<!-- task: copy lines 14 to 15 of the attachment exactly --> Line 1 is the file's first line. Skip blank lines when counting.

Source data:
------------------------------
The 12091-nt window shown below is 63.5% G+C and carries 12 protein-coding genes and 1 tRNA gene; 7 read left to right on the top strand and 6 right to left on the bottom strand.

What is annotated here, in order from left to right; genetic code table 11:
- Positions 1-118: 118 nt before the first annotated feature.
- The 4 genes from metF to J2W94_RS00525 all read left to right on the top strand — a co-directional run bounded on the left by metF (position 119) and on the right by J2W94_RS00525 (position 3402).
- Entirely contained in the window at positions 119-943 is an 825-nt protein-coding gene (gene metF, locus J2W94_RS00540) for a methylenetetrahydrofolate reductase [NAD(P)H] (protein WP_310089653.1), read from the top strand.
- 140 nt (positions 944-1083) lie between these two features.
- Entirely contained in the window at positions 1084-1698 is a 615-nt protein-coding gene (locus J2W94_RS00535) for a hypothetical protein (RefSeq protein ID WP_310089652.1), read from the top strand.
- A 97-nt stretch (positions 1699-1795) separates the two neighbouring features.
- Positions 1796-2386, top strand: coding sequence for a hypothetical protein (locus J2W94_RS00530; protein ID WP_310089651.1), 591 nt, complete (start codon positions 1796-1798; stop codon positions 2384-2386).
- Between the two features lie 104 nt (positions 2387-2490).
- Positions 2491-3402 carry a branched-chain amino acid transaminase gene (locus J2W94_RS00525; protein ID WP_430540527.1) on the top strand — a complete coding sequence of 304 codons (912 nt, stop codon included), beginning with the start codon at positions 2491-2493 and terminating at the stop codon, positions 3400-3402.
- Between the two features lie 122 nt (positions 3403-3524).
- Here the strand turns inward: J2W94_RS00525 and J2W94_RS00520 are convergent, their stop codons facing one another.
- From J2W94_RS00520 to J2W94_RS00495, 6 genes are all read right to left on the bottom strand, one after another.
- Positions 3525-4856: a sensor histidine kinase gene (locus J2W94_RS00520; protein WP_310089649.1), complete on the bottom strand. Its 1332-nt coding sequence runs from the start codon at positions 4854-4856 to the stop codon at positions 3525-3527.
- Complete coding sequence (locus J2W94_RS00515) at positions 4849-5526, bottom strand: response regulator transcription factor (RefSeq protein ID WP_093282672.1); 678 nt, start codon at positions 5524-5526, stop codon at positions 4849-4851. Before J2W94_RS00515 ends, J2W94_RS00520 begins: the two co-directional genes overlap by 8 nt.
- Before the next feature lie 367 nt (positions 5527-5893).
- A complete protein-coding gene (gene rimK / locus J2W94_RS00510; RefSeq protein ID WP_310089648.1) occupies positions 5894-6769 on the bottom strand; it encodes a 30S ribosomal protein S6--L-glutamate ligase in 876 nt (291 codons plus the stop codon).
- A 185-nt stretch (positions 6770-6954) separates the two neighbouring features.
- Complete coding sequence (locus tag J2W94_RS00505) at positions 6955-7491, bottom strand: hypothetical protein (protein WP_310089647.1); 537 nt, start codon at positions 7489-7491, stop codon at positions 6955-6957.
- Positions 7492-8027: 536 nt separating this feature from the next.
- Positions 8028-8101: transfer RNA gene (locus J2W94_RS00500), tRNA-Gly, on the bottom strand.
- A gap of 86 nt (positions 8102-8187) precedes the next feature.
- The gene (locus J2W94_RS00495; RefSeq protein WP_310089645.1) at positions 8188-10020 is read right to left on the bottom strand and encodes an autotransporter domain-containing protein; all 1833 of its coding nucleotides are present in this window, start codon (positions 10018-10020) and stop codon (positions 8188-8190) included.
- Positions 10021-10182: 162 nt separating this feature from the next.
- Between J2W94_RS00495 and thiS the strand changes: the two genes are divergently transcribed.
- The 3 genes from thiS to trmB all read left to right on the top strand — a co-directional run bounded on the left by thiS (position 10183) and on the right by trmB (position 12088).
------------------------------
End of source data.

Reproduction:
- From J2W94_RS00520 to J2W94_RS00495, 6 genes are all read right to left on the bottom strand, one after another.
- Positions 3525-4856: a sensor histidine kinase gene (locus J2W94_RS00520; protein WP_310089649.1), complete on the bottom strand. Its 1332-nt coding sequence runs from the start codon at positions 4854-4856 to the stop codon at positions 3525-3527.